The term content marketing is ubiquitous in both B2C and B2B organizations. According to the Content Marketing Institute’s recent report, 90 percent of B2C marketers were using content marketing in 2013. Even though the tactic is widely used, only 34 percent of B2C organizations – and 42 percent of B2B companies – believe they are effective at content marketing. Some of that disparity can be attributed to talent, but project management surely plays a part as well. Unsurprisingly, the CMI report supports this assertion: 60 percent of organizations that rated their content marketing as effective had a documented strategy. 85 percent of the most effective organizations also had a manager overseeing the process. As these data show, certain factors correlate with positive results, and while content strategy will always feature variations between organizations and industries, certain project management best practices can be applied.
It’s not all about methodology
“For the most part our lives are still Waterfall,” said Rob Patey, Director of Marketing at Workzone.
In referencing a more sequential method for project management that still leans heavily on dependent work, Patey is dispelling the notion that every department is working in Agile or Scrum parameters. And he’s right: waterfall still has a strong influence on content marketing. For reference, see the eternal debate between graphic designers/developers and writers. Designers need the copy to place in the design, while writers need an aesthetic concept before they can start crafting the words to complement it. It’s nearly a chicken or an egg debate, but this situation showcases the inability of either party to simply work on their aspect of the project before another section is done. The work needs to happen in a certain order.
That’s not to say that Agile hasn’t had an effect on content marketing; characteristics of this less linear framework have mixed with Waterfall in many marketing departments. Specifically for startups and agencies, timelines prohibit putting off testing until the end of a project. When creating multiple landing pages for a new campaign, organizations will test one or two as soon as they reach completion, rather than stalling until the entire troupe of pages has been completed. Additionally, cross-functional teams have become more common, which has led to increased collaboration across departments.
Software is more important than ever
Whether a blog post, infographic, or video, content projects often have numerous tasks that must be completed by different specialists. To keep everything manageable, companies employ project management software to better handle the production line that is content marketing. But the options are myriad in the project management vertical, so which should a content marketing manager choose? And will one system do the entire job?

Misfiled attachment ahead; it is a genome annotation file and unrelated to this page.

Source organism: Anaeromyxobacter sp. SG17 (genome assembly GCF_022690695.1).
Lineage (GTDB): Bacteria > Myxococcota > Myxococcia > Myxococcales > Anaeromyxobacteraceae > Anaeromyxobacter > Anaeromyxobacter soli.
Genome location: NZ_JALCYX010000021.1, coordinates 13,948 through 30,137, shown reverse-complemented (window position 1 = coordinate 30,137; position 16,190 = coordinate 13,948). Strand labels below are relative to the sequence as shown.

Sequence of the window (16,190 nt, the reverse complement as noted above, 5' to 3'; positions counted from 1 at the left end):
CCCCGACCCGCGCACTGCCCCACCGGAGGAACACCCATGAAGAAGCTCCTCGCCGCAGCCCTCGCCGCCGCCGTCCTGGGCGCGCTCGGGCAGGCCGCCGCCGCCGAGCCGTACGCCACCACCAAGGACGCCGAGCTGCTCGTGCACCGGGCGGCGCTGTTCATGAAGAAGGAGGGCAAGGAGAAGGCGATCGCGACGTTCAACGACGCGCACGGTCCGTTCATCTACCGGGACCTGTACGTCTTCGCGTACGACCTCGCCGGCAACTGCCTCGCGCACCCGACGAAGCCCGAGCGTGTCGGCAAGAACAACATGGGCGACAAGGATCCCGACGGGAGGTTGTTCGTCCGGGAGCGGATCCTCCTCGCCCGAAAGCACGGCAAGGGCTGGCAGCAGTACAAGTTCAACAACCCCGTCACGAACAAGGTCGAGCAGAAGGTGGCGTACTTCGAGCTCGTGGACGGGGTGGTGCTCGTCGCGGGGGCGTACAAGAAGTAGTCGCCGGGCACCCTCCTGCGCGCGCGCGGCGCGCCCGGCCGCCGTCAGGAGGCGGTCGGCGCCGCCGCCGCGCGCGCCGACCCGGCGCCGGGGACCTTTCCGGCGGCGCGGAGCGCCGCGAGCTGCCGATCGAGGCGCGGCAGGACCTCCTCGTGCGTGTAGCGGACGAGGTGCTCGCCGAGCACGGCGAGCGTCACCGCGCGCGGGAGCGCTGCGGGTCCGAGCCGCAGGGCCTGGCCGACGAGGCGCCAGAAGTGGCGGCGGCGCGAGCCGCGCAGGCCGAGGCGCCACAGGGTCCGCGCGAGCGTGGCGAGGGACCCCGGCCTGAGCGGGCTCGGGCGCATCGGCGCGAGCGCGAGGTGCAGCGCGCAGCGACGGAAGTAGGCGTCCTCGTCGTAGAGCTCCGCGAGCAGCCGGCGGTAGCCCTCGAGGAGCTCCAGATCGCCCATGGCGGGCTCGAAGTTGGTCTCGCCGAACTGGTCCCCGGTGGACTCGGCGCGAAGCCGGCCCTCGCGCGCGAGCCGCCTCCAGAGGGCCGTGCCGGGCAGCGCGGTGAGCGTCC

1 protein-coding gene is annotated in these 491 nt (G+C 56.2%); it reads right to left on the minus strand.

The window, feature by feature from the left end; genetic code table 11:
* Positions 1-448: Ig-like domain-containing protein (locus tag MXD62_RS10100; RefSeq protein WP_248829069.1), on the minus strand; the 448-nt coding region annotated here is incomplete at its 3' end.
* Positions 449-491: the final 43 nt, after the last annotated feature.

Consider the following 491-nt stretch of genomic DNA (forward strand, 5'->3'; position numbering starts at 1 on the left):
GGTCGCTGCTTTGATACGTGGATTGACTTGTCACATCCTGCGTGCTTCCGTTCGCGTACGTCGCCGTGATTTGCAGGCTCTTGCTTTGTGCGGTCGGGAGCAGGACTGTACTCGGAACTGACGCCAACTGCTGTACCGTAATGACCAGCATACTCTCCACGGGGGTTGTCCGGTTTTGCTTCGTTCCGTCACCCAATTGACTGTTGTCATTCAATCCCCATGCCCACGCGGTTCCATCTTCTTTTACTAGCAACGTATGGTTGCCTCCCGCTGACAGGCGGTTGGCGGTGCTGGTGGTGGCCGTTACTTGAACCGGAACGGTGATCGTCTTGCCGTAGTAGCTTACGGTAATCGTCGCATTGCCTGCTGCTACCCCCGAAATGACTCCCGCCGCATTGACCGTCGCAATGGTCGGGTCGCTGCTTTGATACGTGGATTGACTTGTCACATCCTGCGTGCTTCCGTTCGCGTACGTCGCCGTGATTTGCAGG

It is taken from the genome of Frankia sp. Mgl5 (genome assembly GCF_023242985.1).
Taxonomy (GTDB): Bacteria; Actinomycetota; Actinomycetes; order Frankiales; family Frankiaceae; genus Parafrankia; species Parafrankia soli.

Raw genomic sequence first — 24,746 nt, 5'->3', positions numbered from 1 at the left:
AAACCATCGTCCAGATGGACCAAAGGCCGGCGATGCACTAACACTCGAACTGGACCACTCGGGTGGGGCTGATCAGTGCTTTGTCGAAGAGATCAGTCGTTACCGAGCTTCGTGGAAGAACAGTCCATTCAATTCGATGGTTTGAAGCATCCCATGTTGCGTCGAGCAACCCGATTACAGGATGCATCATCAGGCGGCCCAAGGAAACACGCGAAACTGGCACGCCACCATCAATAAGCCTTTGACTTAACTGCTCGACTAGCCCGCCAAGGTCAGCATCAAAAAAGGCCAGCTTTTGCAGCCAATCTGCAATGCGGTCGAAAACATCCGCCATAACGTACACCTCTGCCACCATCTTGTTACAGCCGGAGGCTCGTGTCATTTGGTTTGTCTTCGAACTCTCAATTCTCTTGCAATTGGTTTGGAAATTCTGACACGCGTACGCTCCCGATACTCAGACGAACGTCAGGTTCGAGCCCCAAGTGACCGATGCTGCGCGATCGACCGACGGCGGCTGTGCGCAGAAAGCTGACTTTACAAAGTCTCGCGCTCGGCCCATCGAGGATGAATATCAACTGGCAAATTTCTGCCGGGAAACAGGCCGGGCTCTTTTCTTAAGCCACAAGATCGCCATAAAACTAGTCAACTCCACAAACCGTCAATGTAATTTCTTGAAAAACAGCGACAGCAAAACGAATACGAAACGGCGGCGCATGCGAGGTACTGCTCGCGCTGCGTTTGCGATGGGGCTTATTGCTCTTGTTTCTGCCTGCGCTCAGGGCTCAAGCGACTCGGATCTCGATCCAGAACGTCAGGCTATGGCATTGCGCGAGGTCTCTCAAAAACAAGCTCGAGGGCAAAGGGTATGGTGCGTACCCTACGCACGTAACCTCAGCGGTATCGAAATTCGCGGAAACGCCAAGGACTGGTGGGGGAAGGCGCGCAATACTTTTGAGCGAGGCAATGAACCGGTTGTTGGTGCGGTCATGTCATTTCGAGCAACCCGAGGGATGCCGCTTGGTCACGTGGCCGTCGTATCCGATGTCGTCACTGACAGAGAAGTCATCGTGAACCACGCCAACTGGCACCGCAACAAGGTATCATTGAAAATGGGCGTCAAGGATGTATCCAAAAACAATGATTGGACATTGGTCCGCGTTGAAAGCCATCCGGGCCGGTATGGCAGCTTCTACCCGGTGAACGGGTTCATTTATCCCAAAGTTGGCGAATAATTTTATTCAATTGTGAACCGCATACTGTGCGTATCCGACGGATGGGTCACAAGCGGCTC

Since content marketing mostly happens in a sequential fashion, it makes sense to use a solution that visualizes the process. Many content marketers prefer Trello, a free platform that utilizes a Kanban-style board where tasks are represented as cards. Each card also contains task-specific information. As tasks are completed, users move them to new columns to signify progress made on the project. Software like Trello is popular for content marketing because the initial interface is simple and allows managers to gain updates on multiple projects with a single glance at the board.
Although many project managers choose such software to organize the moving parts in their department, it’s also common practice to use other software at the department level for management.
“Some software works well at establishing a clear path to success from A to Z, which is great for higher level executives,” says Aubrey Flynn, Executive Director of Digital Strategy and Content for Commonground. “Others provide a greater focus on tasks, which will help project managers manage resources.”
For example, a group of writers and their editor may use Trello to map out and update projects with their manager, but use Google Drive for sharing and editing specific pieces of content. In a client facing business, a second project management system may be used to make working with clients easier, or to match a system the client already utilizes.
Always look for bottlenecks
“Typically, content gets bottlenecked at the top of organizations. C-suite executives, ever mindful of their brand, can overthink minutia and details,” said Content Strategist Natalie Bidnick.
Depending on your management’s organization structure, your content projects may not make it all the way to the C-level, but time should always be allocated for approvals by upper management, or clients when working in an agency setting. These individuals are usually quite particular about branding, and their perspective can add a valuable counterpoint to that of the marketer who’s been narrowly focused on execution for the past week. However, upper management can work on a different timetable; their priorities are not necessarily those of the project manager’s, so prepare for a slowdown when it’s time to get high-level approval.
Managing content projects is an ongoing process, which lends itself to constant iteration – another example of Agile’s influence – but using these guidelines can help make creating great content easier. At least from a managerial perspective. How do you manage content projects? Have any favorite tools? Share some insight in the comments.
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